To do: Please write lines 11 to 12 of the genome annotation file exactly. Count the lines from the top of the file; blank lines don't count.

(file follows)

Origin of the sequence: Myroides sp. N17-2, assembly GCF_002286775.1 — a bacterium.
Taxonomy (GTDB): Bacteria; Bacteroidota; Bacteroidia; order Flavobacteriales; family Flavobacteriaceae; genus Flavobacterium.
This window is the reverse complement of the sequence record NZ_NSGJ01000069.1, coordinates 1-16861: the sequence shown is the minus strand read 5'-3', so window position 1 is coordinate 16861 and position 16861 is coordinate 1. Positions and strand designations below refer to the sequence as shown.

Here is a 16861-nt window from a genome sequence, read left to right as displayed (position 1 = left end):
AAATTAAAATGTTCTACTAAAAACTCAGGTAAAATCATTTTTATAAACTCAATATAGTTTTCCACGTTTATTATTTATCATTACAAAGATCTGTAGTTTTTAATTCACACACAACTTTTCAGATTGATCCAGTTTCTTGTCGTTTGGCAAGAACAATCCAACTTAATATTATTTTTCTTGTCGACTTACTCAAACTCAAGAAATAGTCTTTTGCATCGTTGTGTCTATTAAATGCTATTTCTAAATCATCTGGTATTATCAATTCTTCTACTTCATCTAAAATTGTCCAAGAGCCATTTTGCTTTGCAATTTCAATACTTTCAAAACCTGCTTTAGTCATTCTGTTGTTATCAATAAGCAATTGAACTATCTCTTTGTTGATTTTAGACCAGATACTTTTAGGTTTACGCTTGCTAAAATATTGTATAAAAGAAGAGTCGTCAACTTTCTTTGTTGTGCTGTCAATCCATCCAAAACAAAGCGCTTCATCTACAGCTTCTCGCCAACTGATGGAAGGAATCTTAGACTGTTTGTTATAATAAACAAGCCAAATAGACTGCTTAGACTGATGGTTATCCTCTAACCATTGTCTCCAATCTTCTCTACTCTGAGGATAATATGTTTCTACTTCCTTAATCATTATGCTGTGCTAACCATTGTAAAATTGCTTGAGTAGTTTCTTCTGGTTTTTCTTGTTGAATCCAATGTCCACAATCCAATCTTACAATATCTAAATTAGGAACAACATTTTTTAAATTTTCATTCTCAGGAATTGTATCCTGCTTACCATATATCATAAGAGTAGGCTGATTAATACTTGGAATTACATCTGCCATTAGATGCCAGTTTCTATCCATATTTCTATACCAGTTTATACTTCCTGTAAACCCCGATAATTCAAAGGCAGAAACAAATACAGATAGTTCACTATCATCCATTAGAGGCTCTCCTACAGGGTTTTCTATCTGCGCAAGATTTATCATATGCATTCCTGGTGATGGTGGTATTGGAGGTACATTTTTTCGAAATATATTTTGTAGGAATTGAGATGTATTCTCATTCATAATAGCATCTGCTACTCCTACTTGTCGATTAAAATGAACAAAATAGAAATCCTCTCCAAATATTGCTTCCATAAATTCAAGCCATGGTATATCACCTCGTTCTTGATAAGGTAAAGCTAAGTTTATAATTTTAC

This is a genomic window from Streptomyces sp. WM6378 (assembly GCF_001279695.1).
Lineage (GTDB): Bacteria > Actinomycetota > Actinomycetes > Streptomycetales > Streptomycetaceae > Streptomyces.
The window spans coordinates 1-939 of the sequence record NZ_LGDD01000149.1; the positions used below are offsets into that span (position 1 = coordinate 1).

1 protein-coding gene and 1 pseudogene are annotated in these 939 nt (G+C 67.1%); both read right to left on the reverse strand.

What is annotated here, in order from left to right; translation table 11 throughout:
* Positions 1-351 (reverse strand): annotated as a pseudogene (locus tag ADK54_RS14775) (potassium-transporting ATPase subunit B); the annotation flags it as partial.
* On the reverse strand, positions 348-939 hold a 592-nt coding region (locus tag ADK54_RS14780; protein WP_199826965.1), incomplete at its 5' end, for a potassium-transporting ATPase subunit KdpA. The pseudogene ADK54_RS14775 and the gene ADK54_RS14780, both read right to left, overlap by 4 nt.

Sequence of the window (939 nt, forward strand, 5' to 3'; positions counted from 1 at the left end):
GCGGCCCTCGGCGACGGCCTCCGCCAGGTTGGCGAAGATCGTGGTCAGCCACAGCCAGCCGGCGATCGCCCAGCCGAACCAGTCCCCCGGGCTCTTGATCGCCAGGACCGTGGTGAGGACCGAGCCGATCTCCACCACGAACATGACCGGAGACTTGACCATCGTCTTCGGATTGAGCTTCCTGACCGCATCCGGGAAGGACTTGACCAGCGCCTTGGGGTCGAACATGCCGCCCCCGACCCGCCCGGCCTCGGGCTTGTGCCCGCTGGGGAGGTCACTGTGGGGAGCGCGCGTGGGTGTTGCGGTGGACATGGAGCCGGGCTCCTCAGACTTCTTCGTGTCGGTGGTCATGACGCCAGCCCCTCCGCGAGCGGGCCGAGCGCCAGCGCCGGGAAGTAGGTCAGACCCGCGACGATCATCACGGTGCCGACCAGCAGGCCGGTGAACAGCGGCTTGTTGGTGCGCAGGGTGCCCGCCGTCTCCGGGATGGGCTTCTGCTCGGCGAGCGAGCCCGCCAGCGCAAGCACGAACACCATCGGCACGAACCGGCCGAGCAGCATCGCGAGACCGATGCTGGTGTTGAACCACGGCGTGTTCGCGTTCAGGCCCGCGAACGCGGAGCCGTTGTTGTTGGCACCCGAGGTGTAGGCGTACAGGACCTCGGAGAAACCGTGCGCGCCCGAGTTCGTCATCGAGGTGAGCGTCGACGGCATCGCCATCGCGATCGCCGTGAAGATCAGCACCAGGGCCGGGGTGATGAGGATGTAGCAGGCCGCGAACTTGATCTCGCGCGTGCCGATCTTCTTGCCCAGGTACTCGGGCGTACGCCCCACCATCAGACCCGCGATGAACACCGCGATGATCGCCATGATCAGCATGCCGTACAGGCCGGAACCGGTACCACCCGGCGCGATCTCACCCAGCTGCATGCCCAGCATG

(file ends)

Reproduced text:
* Positions 1-351 (reverse strand): annotated as a pseudogene (locus tag ADK54_RS14775) (potassium-transporting ATPase subunit B); the annotation flags it as partial.
* On the reverse strand, positions 348-939 hold a 592-nt coding region (locus tag ADK54_RS14780; protein WP_199826965.1), incomplete at its 5' end, for a potassium-transporting ATPase subunit KdpA. The pseudogene ADK54_RS14775 and the gene ADK54_RS14780, both read right to left, overlap by 4 nt.